“Hunting Prince Dracula” was a fitting second book to follow “Stalking Jack the Ripper”. I enjoyed much of it, though I couldn’t help but feel that certain places in the narrative moved much slower than they otherwise could’ve been. Perhaps that was the nature of the way the story set up or the pacing of some of the minor conflicts compared to the major ones, but I definitely felt the weight of those moments while moving through this story.
“Hunting Prince Dracula” picks up where “Stalking Jack the Ripper” left off. Audrey Rose and Thomas are shipped off to a special academy in Romania to further develop their skills in forensic medicine in the aftermath of the horrible events of the Jack the Ripper case. Yet while in a competition for two competitive spots at the school, several mysterious murders and disappearances leave Audrey Rose and Thomas working together yet again to figure out the truth, even as they end up in the crosshairs of events themselves.
Audrey Rose has been shaken greatly from the revelations and events of the last novel. She’s tough in the mix of the chaos, but her vulnerability is palpable in moments of the novel that I thought were woven well into the story. The novel does a great job showing her struggles between personal trauma and professional momentum that meets with perceptions against women of her time. Thomas slightly got on my nerves with his role in some clashes and conflicts Audrey Rose faces. Yet, at least the novel deals with them and Thomas is a character who – when taken to task – does change his actions and attitude for the better. The mystery in this one took a little longer to hit the ground running because of how it was set up. You definitely see the deaths and the subsequent suspects line up in this novel, but not nearly as well tied as the first novel in this series for intrigue.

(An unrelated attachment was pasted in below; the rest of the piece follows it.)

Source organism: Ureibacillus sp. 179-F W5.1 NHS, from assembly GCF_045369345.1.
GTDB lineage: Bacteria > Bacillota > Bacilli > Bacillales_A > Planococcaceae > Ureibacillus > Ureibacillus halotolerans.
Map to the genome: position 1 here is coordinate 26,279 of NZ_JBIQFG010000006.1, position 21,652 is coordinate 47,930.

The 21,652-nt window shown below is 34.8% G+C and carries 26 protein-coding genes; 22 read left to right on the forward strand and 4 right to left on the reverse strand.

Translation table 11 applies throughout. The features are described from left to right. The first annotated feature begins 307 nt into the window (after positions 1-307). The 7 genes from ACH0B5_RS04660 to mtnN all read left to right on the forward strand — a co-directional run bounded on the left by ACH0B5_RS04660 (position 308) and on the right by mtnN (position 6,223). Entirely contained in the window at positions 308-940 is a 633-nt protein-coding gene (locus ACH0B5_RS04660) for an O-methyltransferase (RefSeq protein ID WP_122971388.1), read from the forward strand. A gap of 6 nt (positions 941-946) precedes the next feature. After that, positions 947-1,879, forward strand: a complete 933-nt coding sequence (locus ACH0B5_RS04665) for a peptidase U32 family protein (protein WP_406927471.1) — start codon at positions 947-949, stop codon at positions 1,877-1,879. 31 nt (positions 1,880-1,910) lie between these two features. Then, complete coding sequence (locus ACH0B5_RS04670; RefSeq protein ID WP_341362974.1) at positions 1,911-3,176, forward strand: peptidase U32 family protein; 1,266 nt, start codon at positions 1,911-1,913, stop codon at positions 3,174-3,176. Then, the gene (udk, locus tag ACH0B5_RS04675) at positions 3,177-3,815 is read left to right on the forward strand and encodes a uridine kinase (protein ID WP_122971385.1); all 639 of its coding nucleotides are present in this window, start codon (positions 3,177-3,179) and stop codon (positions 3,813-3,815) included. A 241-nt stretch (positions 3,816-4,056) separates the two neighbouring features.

As the novel went on and worked towards the conclusion, I started seeing the pieces falling into place as to who was behind the events and why. The framing of the narrative around Prince Dracula and blending a bit of history with lore was a nice touch (though like the first novel, there were certain liberties taken with it). I definitely saw growth in both Audrey Rose’s and Thomas’s characters throughout this narrative. Some of the side-characters had well enough establishment, but could’ve used a little more fleshing out. I liked seeing their interactions with the main characters, and I especially liked seeing a bit of Thomas’s family come into the picture.
The ending of this novel was satisfying in the sense of tying up the mystery and providing a bridge to the next story, which will take place in America. I’m definitely invested in this series and am looking forward to “Escaping from Houdini.”
Overall score: 3.5/5 stars.